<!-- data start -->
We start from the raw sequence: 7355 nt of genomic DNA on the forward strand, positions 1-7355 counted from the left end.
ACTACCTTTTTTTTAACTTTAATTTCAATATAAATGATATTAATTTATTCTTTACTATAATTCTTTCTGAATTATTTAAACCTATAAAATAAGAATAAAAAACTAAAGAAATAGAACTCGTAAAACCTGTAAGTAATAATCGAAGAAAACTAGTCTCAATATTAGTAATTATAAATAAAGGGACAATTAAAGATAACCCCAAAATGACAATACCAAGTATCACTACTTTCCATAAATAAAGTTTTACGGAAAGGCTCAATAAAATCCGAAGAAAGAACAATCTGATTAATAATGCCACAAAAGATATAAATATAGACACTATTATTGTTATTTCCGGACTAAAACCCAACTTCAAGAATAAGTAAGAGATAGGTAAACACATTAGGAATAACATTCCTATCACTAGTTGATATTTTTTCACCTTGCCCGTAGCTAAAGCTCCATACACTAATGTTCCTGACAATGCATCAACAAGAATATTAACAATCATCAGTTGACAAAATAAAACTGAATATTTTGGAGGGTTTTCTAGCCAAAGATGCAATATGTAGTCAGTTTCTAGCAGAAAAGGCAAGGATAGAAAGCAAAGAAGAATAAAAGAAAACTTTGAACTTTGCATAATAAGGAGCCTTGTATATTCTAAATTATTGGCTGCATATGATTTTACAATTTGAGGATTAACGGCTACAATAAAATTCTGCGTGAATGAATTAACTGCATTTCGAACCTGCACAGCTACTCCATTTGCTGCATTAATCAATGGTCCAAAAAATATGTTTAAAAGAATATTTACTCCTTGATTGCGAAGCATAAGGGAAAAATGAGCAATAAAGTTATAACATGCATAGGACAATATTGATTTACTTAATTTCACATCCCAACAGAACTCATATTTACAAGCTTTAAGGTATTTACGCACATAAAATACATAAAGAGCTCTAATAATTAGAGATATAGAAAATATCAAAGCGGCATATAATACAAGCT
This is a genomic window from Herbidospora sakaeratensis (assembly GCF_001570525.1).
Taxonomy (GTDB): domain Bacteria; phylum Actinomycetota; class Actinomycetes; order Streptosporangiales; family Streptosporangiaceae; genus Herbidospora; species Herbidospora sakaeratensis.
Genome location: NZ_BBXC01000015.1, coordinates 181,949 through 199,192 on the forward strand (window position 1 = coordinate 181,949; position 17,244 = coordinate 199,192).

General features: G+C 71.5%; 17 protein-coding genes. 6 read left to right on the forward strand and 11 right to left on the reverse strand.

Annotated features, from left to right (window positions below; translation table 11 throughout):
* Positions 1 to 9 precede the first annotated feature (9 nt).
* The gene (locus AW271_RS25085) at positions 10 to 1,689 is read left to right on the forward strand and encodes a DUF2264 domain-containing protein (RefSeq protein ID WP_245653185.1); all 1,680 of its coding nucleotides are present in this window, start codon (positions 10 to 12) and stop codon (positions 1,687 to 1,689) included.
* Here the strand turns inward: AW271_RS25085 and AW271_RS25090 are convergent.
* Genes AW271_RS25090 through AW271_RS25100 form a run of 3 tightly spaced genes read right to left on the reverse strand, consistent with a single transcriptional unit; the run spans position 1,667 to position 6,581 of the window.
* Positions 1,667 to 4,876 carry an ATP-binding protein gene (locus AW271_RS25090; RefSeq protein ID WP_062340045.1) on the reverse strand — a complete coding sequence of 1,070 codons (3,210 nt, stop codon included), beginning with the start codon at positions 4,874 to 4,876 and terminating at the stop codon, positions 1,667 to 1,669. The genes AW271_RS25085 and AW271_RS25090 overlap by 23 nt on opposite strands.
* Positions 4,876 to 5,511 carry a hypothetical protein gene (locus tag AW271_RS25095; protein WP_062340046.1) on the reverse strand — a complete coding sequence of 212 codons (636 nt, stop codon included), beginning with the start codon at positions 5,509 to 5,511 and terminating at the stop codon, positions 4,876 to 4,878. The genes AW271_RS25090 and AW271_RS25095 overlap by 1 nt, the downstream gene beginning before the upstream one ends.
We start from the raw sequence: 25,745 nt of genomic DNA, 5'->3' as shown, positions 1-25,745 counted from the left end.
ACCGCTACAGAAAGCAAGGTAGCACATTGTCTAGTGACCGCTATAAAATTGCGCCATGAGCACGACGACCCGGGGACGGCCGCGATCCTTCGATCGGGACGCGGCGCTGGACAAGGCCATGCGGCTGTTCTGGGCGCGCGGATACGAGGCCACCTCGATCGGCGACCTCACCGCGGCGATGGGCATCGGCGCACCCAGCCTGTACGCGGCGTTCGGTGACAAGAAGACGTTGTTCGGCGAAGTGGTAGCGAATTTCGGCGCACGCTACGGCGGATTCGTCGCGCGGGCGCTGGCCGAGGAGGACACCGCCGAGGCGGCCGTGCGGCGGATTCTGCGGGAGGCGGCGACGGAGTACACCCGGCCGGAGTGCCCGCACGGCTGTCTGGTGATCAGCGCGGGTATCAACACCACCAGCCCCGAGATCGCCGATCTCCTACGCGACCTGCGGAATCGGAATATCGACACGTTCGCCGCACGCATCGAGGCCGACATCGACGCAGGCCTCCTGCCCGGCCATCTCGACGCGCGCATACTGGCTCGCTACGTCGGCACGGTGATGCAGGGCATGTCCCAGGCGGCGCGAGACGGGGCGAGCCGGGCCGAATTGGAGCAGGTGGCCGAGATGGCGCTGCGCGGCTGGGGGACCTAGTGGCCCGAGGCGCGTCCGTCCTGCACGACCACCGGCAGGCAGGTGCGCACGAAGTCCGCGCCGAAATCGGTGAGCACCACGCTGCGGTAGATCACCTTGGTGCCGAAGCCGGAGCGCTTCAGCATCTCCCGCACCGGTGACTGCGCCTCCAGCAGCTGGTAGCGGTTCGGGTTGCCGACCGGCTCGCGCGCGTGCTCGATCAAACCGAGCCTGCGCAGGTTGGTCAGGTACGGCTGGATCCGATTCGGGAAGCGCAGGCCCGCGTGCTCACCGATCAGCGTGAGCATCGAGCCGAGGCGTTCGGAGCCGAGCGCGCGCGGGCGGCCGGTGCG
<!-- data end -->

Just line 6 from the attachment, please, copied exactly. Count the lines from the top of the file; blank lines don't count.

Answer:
General features: G+C 71.5%; 17 protein-coding genes. 6 read left to right on the forward strand and 11 right to left on the reverse strand.